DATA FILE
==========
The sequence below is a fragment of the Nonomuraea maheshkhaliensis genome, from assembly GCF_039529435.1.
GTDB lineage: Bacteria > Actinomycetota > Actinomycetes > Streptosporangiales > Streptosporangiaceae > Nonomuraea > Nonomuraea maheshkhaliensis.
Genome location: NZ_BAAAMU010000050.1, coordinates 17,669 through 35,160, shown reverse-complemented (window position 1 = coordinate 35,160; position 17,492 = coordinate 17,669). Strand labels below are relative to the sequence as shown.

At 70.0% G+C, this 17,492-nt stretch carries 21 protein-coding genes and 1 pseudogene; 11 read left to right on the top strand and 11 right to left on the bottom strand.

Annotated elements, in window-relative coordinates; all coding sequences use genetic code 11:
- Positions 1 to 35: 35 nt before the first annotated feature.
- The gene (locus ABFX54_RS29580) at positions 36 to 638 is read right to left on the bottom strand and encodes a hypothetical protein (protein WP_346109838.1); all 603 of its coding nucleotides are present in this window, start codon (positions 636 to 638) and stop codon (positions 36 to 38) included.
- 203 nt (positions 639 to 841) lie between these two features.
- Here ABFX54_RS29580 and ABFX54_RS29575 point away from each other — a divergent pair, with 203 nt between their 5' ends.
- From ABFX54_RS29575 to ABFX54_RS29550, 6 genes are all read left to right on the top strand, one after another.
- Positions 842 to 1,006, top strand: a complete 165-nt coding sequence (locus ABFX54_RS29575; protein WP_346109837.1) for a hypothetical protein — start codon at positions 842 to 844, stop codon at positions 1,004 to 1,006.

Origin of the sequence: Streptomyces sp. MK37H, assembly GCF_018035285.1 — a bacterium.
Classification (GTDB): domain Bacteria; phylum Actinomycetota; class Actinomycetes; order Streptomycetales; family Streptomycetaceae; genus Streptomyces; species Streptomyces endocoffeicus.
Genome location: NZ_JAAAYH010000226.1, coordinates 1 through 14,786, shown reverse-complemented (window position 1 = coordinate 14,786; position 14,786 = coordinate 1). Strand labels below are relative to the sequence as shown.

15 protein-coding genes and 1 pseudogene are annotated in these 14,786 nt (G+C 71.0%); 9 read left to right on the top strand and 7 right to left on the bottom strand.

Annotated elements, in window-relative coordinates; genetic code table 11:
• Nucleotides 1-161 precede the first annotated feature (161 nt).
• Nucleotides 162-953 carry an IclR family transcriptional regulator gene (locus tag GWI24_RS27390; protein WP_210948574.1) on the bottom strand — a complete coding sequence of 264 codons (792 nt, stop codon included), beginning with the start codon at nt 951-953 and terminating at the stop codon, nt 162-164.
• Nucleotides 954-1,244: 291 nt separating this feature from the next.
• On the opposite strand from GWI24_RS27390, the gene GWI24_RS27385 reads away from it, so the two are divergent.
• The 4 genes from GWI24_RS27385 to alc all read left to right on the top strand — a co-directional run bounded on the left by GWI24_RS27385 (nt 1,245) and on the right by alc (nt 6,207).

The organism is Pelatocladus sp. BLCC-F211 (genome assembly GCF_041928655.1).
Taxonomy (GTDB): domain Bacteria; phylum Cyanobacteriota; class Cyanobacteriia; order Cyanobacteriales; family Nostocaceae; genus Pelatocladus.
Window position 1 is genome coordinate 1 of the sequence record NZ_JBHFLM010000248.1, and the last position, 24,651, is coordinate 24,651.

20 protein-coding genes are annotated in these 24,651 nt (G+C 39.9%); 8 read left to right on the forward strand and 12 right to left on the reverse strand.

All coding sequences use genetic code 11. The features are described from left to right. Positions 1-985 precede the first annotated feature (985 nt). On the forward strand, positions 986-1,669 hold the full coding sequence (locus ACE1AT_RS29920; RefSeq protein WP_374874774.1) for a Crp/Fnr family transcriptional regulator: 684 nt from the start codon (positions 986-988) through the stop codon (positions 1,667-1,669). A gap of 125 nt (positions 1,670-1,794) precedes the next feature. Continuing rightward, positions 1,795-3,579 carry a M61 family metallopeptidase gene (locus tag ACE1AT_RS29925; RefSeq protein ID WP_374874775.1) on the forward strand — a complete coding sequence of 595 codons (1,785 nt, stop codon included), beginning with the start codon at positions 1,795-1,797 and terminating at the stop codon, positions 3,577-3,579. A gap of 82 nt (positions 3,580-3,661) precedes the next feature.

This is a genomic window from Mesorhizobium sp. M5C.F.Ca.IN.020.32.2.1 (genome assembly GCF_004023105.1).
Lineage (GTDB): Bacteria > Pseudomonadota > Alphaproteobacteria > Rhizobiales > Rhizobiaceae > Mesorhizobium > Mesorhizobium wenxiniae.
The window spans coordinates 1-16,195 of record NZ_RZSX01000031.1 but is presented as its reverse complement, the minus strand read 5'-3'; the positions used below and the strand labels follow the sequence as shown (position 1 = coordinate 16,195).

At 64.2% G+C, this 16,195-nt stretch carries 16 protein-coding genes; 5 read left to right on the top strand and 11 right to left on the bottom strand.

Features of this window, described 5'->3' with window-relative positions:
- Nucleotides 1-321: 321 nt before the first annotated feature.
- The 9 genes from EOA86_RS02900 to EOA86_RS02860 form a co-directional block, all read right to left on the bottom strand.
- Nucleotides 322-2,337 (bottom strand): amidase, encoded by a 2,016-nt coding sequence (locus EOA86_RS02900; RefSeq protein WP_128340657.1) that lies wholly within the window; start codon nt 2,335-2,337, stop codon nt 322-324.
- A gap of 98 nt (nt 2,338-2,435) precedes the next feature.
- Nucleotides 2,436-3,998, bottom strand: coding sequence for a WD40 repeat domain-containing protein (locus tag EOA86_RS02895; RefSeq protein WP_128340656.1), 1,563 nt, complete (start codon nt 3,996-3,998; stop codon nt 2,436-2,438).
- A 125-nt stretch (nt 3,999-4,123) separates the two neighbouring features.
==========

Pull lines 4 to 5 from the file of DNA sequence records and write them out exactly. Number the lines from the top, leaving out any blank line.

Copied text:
At 70.0% G+C, this 17,492-nt stretch carries 21 protein-coding genes and 1 pseudogene; 11 read left to right on the top strand and 11 right to left on the bottom strand.

Annotated elements, in window-relative coordinates; all coding sequences use genetic code 11: